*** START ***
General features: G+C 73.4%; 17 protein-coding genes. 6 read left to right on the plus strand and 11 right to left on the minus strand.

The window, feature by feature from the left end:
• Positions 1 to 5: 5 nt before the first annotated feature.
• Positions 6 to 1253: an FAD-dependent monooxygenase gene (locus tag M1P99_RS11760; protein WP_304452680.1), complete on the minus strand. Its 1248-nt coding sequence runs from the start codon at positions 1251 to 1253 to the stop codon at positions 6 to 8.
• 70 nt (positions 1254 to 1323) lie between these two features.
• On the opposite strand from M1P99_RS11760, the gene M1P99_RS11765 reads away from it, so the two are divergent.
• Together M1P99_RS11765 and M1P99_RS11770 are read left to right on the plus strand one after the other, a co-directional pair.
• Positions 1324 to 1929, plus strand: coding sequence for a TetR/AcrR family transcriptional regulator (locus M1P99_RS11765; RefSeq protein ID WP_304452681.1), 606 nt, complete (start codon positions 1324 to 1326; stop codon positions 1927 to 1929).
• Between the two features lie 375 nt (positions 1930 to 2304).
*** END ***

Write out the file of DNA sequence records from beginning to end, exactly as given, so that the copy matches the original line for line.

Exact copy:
General features: G+C 73.4%; 17 protein-coding genes. 6 read left to right on the plus strand and 11 right to left on the minus strand.

The window, feature by feature from the left end:
• Positions 1 to 5: 5 nt before the first annotated feature.
• Positions 6 to 1253: an FAD-dependent monooxygenase gene (locus tag M1P99_RS11760; protein WP_304452680.1), complete on the minus strand. Its 1248-nt coding sequence runs from the start codon at positions 1251 to 1253 to the stop codon at positions 6 to 8.
• 70 nt (positions 1254 to 1323) lie between these two features.
• On the opposite strand from M1P99_RS11760, the gene M1P99_RS11765 reads away from it, so the two are divergent.
• Together M1P99_RS11765 and M1P99_RS11770 are read left to right on the plus strand one after the other, a co-directional pair.
• Positions 1324 to 1929, plus strand: coding sequence for a TetR/AcrR family transcriptional regulator (locus M1P99_RS11765; RefSeq protein ID WP_304452681.1), 606 nt, complete (start codon positions 1324 to 1326; stop codon positions 1927 to 1929).
• Between the two features lie 375 nt (positions 1930 to 2304).